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Published on April 27, 2021

Things are reopening. Are you nervous about going out?

Mindfulness Meditation

Society’s starting to reopen after a year of pandemic safety precautions, and that’s a good thing, right? A chance to see friends and family again, attend a movie or a game, return to workplaces and schools, maybe even travel.

But as positive as a resumption to something similar to our pre-COVID lives may seem, it can spark feelings of uncertainty and fear. Will vaccines make us safe? For how long? Could I unwittingly be a carrier and hurt someone I love? How will I adjust to new work and school schedules?

“Any transition, any change can cause stress,” said Manny Marrero, an occupational therapist at the Center for Mental Health at Cape Cod Hospital in Hyannis, and a certified mindfulness instructor.

“The last year has been stressful,” he said. “We’re all dealing with a collective grief for the way of life before the pandemic. We’ve lost loved ones.” 

Mindfulness can help us face the stress and anxiety of the past year of isolation and upheaval, and accept the shift toward reopening, Marrero said.

“Mindfulness is about being present and tuning into yourself,” he said. “I think it’s important not to judge what you notice.”

“It’s a coping skill for life,” he added. “Allowing ourselves to be OK, even though everything may not be OK.”

People spend a lot of time “ruminating about the past, worrying about the future,” said Stephanie Goley, a mindfulness instructor with Calmer Choice. This South Yarmouth-based non-profit teaches mindfulness to young students and adults to help them better manage their reactions to stress and improve their sense of self-control. The goal is that it will lessen harmful ways of coping, such as violence and substance abuse. Calmer Choice works with schools and community organizations on Cape Cod and elsewhere in Southeastern Massachusetts.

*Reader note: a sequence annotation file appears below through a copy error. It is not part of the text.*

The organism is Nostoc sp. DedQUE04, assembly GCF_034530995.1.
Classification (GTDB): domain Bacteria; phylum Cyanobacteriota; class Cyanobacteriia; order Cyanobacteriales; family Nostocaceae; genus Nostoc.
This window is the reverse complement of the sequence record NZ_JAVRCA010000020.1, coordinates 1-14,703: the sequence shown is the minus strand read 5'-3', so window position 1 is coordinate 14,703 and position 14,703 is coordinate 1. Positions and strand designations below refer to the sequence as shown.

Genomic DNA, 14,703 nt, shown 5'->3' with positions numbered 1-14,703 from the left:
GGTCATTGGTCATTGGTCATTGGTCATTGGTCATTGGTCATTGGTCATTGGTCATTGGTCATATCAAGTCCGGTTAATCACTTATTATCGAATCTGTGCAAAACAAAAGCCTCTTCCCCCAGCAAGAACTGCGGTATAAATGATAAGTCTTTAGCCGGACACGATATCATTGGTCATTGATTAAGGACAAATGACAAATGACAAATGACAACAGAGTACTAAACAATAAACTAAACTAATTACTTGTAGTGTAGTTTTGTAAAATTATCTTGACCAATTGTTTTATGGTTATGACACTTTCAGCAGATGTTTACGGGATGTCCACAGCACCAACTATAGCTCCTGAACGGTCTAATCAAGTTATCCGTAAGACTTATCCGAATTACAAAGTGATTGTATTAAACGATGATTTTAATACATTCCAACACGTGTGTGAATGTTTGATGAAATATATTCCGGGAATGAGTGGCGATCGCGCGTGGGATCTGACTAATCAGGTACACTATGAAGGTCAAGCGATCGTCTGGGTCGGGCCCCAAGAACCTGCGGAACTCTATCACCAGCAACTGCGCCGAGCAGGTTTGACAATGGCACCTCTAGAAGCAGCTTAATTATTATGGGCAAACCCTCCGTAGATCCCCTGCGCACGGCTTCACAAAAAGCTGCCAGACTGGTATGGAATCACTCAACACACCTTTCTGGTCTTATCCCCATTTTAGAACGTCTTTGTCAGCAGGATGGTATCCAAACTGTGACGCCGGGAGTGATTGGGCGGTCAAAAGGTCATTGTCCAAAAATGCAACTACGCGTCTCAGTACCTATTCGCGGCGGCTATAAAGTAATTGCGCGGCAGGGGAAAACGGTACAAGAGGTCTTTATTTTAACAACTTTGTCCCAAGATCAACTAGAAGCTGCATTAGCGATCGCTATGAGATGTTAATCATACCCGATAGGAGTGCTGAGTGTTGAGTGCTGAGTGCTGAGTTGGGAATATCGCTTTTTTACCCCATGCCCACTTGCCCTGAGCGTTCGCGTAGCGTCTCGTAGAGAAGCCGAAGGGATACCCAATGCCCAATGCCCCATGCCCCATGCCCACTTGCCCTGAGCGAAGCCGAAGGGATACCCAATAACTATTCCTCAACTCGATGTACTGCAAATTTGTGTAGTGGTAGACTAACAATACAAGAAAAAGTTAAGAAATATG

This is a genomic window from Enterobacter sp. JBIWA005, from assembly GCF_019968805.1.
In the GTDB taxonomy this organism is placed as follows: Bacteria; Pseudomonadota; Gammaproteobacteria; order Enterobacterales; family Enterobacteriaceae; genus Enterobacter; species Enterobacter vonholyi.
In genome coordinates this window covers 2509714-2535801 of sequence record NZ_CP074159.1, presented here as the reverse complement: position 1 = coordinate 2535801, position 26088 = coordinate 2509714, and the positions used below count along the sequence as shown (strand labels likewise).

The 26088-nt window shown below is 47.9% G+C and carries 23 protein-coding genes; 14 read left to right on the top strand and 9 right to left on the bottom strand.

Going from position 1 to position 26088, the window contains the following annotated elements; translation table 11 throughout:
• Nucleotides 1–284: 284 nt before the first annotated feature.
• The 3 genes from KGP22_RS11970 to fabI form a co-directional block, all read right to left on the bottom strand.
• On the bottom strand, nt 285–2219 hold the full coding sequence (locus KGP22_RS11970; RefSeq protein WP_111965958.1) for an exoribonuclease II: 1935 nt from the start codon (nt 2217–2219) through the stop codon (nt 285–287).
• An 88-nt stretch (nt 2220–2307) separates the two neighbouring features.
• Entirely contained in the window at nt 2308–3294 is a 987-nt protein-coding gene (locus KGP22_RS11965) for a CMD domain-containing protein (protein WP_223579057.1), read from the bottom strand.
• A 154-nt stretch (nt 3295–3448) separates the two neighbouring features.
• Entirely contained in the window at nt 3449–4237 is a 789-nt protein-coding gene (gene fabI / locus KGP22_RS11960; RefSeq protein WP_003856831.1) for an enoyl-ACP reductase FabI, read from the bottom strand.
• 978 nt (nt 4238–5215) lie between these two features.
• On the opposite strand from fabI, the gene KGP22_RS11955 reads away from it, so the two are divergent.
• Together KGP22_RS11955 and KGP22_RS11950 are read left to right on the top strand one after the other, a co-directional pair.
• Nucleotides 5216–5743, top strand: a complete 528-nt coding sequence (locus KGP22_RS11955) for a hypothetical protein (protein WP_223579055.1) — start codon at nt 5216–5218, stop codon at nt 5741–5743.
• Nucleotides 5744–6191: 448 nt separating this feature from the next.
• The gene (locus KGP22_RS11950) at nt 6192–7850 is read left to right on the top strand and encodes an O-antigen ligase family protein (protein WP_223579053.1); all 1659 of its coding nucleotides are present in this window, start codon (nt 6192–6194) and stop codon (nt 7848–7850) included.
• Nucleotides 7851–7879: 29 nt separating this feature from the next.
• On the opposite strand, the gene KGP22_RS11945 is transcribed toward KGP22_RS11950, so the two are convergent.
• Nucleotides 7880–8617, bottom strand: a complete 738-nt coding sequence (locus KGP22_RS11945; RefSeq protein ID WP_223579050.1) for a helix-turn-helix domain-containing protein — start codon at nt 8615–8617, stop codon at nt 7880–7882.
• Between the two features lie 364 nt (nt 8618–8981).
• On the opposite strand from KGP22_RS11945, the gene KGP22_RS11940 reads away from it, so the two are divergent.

The more time spent in anxious thoughts about past situations or possible future problems, “the less happy we are,” Goley said. Mindfulness can break us out of this pattern, which she called being “stuck in the default mode network.”

Mindfulness practice often starts with a few deep breaths, while sitting upright with your feet on the floor. Paying attention to the sensation of the breath, a sound or the sensation of your feet on the floor, can help ground the person in the present.

“We call these anchors. Just like a boat anchor that stops a boat from drifting away, the breath, sound and body sensations are a place to come back to when, inevitably, your mind drifts away,” Goley said.

Thoughts appear, are recognized, met with curiosity and put aside, Marrero said. Focus remains on breathing, staying calm and experiencing the present.

“The sweet spot is 20-30 minutes once or twice a day, according to research, but five minutes is better than nothing,” said Marrero, who also sits on the board of Calmer Choice.